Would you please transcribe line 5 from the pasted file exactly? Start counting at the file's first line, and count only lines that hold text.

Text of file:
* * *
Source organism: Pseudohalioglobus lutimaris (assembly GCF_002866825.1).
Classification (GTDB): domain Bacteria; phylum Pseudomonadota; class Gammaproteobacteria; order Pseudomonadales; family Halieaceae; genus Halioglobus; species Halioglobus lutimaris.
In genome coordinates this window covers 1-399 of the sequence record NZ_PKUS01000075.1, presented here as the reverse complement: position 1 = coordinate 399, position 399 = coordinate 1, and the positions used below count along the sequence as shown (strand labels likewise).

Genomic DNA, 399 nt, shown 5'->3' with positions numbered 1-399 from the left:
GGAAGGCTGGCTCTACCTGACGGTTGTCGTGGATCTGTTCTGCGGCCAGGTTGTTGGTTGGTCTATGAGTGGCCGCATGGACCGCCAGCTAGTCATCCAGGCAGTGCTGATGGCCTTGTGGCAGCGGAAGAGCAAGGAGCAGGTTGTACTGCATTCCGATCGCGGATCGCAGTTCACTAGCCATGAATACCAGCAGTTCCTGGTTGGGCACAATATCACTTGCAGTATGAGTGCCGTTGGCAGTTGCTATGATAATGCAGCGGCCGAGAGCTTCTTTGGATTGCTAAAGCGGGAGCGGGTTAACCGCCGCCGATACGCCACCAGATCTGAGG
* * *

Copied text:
GGAAGGCTGGCTCTACCTGACGGTTGTCGTGGATCTGTTCTGCGGCCAGGTTGTTGGTTGGTCTATGAGTGGCCGCATGGACCGCCAGCTAGTCATCCAGGCAGTGCTGATGGCCTTGTGGCAGCGGAAGAGCAAGGAGCAGGTTGTACTGCATTCCGATCGCGGATCGCAGTTCACTAGCCATGAATACCAGCAGTTCCTGGTTGGGCACAATATCACTTGCAGTATGAGTGCCGTTGGCAGTTGCTATGATAATGCAGCGGCCGAGAGCTTCTTTGGATTGCTAAAGCGGGAGCGGGTTAACCGCCGCCGATACGCCACCAGATCTGAGG